IPCC Fourth Assessment Report: Climate Change 2007
Climate Change 2007: Working Group II: Impacts, Adaptation and Vulnerability

14.2.7 Tourism and recreation

The U.S. and Canada rank among the top ten nations for international tourism receipts (US$112 billion and US$16 billion, respectively) with domestic tourism and outdoor recreation markets that are several times larger (World Tourism Organization, 2002; Southwick Associates, 2006). Climate variability affects many segments of this growing economic sector. For example, wildfires in Colorado (2002) and British Columbia (2003) caused tens of millions of dollars in tourism losses by reducing visitation and destroying infrastructure (Associated Press, 2002; Butler, 2002; BC Stats, 2003). Similar economic losses were caused by drought-affected water levels in rivers and reservoirs in the western U.S. and parts of the Great Lakes (Fisheries and Oceans Canada, 2000; Kesmodel, 2002; Allen, 2003). The ten-day closure and clean-up following Hurricane Georges (September 1998) resulted in tourism revenue losses of approximately US$32 million in the Florida Keys (EPA, 1999). While the North American tourism industry acknowledges the important influence of climate, its impacts have not been analysed comprehensively (Scott et al., 2006).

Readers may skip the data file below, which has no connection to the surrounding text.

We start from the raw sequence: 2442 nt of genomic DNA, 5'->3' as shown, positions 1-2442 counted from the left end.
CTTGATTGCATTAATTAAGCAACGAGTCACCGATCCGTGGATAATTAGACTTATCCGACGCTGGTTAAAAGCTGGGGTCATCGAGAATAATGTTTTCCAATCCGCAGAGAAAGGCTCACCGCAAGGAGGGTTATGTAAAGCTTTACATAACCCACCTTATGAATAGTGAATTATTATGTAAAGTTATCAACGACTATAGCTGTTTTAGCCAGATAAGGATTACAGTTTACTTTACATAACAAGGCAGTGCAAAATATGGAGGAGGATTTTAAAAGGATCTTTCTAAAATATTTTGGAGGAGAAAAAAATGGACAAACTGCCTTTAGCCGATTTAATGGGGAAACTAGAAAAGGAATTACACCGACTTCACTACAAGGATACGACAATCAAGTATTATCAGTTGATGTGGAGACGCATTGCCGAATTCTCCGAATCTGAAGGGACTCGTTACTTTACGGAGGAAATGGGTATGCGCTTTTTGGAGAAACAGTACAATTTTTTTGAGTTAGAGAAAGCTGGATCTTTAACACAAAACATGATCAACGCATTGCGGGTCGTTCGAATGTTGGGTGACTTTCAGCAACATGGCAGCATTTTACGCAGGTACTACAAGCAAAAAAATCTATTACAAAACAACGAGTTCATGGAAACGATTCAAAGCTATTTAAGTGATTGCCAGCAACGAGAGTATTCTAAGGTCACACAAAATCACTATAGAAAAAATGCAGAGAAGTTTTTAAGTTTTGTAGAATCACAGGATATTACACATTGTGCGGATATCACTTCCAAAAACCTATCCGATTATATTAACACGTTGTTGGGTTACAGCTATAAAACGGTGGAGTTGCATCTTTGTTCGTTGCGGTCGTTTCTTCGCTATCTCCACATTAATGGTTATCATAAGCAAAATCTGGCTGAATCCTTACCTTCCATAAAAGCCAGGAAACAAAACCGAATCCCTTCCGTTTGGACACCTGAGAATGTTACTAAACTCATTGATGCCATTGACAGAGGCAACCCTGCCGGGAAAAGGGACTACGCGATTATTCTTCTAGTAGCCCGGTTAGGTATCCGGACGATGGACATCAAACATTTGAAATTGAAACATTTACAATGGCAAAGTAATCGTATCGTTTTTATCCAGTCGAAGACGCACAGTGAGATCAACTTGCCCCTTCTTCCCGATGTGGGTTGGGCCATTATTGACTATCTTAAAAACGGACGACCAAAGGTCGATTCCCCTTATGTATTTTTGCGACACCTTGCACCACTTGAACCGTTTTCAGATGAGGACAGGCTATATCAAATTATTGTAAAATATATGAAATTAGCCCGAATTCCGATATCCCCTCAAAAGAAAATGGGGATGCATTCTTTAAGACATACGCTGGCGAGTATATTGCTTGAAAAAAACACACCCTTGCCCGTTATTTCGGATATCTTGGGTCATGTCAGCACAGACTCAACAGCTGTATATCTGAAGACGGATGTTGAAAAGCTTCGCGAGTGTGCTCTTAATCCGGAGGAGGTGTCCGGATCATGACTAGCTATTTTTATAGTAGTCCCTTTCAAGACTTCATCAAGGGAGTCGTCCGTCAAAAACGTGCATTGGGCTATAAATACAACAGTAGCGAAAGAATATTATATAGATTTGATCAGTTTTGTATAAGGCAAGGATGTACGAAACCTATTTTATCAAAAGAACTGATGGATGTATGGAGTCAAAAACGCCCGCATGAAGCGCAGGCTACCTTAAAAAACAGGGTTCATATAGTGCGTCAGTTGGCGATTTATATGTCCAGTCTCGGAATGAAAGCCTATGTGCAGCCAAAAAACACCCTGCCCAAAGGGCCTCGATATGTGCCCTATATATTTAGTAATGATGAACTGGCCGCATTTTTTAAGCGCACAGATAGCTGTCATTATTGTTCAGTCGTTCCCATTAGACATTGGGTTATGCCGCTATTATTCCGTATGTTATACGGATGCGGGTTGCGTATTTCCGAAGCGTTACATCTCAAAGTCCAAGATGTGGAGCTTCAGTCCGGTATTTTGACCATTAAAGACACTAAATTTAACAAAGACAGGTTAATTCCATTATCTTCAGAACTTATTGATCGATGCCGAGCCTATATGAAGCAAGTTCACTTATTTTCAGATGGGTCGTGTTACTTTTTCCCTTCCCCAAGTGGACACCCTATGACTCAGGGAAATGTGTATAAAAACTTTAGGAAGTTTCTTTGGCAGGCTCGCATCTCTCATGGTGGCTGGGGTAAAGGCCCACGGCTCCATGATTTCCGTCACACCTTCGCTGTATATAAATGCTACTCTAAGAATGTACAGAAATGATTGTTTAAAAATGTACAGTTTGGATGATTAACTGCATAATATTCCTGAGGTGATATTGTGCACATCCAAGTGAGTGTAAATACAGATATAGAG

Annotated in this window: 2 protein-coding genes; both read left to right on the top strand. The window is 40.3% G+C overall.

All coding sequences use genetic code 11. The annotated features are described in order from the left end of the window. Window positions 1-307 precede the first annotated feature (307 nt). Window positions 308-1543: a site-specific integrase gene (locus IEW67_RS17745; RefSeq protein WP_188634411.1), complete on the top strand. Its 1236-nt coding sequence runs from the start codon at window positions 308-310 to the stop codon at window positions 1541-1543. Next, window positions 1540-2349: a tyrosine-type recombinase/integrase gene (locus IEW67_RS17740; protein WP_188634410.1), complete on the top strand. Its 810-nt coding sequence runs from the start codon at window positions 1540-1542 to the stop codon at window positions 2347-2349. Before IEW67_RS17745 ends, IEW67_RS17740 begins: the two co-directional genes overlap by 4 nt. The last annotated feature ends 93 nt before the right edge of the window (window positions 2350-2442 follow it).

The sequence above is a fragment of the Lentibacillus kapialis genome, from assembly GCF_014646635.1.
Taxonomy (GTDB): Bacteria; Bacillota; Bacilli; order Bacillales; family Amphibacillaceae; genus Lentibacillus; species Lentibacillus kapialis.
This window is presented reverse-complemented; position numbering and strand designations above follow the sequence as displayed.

14.2.8 Energy, industry and transportation

North American industry, energy supply and transportation networks are sensitive to weather extremes that exceed their safety margins. Costs of these impacts can be high. For example, power outages in the U.S. cost the economy US$30 billion to 130 billion annually (EPRI, 2003; LaCommare and Eto, 2004). The hurricanes crossing Florida in the summer of 2004 resulted in direct system restoration costs of US$1.4 billion to the four Florida public utilities involved (EEI, 2005). From 1994 to 2004, fourteen U.S. utilities experienced 81 other major storms, which cost an average of US$49 million/storm, with the highest single storm impact of US$890 million (EEI, 2005).

Although it was not triggered specifically by the concurrent hot weather, the 2003 summer outage in north-eastern U.S. and south-eastern Canada illustrates costs to North American society that result from large-scale power interruptions during periods of high demand. Over 50 million people were without power, resulting in US$180 million in insured losses and up to US$10 billion in total losses (Fletcher, 2004). Business interruptions were particularly significant, with costs of over US$250,000/hr incurred by the top quartile of recently surveyed companies (RM, 2003).

The impacts of Hurricanes Katrina, Rita and Wilma in 2005 and Ivan in 2004 demonstrated that the Gulf of Mexico offshore oil and natural gas platforms and pipelines, petroleum refineries, and supporting infrastructure can be seriously harmed by major hurricanes, which can produce national-level impacts, and require recovery times stretching to months or longer (Business Week, 2005; EEA, 2005; EIA, 2005a; Levitan and Associates Inc., 2005; RMS, 2005b; Swiss Re, 2005b, c, d, e).

Hydropower production is known to be sensitive to total runoff, to its timing, and to reservoir levels. For example, during the 1990s, Great Lakes levels fell as a result of a lengthy drought, and in 1999 hydropower production was down significantly both at Niagara and Sault St. Marie (CCME, 2003).